HTML 4.0 has a certain set of fixed elements, for example, we have the <p> and the
<h1> elements for a specific purpose. However, in HTML5, we have the option of custom attributes. Suppose we have to define a person in HTML, we do not have an element for that. We cannot have elements for each and every thing. In HTML5, this can be resolved by using custom properties embedded in the document.
We can now use our own vocabulary in HTML5 and Microdata is used for that purpose. In Microdata, we use name-value pairs. We will now have a look at the global attributes used in HTML5 to deine custom properties:
- itemscope: This attribute is used to notify that Microdata is being used in the web We create an item by using itemscope.
- itemtype: This attribute is a URL to deine the
- itemid: This attribute is used to identify an
- itemprop: This attribute is used to deine a property of an Microdata
consists of name-value pairs and the value of the properties is deined here.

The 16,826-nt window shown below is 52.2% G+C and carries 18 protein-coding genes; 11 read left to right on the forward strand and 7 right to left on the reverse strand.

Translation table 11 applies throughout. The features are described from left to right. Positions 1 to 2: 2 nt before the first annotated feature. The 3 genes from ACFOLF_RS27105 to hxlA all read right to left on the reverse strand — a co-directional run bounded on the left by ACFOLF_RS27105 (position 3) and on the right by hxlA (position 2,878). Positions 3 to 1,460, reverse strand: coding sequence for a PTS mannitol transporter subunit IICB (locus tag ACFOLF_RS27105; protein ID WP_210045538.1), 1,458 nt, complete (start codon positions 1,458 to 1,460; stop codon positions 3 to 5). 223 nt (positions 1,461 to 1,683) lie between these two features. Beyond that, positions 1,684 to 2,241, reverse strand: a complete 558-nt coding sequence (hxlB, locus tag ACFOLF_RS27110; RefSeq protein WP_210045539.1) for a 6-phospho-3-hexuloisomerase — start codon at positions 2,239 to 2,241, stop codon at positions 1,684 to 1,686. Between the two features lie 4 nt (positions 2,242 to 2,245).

- itemref: This attribute is used to deine the context of a web
We will now look at a code snippet to see how these global attributes are used.
In the following code snippet, we will use all these global attributes so that we can understand its functionality. We are going to use these attributes within
a section element.
<title> About Fastread Tutorial </title>
<section itemscope itemtype="http://www.fastread.in">
<h1 itemprop="name"> FASTREAD TUTORIALS. </h1>
<p itemprop="theme"> All type of Tutorial </p>
<p itemprop="street-name"> 49, Jaitpur Badarpur </p>
<p itemprop="Pin-code"> 110004 </p>
<p itemprop="country"> India </p>
<p itemprop="contact-info"> firstname.lastname@example.org </p>
Now, we will see how important Microdata is in today's world. There is a reason why Microdata must be included in HTML code. Microdata is not a standalone component. As a matter of fact, it enhances the semantic feature of HTML. If you observe the code, you will see that we have included custom properties.